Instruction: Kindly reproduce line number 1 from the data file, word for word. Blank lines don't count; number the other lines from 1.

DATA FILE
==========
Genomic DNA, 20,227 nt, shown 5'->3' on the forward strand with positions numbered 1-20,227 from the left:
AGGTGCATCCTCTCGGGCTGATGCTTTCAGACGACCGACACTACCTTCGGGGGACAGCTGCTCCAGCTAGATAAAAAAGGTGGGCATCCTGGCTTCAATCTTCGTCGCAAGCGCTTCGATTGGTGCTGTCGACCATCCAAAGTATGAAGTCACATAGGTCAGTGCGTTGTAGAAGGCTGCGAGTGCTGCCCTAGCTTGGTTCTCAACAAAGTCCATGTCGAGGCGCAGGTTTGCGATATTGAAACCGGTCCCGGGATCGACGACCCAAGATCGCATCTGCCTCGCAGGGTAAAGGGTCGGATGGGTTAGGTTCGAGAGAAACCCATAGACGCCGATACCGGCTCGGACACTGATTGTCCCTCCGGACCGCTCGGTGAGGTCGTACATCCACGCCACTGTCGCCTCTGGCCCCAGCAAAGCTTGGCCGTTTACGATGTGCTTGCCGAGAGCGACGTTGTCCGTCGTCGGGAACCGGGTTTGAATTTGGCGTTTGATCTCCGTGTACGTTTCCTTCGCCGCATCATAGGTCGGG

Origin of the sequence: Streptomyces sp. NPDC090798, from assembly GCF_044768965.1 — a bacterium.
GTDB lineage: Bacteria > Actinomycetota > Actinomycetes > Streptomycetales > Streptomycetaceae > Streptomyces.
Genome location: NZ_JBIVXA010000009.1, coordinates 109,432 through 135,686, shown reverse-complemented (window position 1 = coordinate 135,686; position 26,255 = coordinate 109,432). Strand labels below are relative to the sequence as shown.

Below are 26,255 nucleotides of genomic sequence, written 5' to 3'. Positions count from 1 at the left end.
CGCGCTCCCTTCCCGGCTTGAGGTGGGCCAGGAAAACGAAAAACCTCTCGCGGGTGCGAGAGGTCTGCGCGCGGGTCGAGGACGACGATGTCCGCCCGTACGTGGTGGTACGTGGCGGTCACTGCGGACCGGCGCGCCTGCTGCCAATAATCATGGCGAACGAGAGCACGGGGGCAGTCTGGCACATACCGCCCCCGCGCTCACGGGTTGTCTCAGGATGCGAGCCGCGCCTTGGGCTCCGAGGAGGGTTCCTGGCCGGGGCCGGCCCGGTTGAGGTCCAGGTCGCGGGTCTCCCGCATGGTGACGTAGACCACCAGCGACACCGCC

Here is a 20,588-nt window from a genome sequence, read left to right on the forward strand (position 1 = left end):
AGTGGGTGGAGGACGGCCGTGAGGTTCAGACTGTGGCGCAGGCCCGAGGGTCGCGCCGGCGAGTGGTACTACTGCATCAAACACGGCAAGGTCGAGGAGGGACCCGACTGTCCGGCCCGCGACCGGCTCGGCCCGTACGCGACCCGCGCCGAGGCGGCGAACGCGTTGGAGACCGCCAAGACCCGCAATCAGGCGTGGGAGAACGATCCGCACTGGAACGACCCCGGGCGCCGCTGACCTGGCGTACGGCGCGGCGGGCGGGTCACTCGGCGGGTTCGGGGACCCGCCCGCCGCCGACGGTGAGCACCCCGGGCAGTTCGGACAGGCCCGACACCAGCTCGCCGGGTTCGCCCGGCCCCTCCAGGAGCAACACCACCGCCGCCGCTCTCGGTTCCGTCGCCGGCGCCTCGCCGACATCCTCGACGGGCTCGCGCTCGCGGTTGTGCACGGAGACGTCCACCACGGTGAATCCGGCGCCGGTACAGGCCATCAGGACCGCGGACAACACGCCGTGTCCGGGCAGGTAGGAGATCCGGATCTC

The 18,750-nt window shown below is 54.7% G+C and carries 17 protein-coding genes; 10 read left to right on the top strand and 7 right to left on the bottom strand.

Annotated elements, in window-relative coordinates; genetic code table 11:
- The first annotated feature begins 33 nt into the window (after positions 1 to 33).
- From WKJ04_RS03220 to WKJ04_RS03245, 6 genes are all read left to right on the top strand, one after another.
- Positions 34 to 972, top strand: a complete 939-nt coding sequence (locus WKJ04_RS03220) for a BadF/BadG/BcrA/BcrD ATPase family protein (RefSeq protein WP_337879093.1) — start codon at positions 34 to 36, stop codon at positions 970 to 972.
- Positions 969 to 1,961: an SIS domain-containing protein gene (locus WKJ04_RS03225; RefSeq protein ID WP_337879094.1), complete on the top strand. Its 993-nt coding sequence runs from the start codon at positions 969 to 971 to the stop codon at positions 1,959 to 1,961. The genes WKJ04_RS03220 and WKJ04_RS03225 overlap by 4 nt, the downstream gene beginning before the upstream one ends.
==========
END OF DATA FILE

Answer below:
Genomic DNA, 20,227 nt, shown 5'->3' on the forward strand with positions numbered 1-20,227 from the left: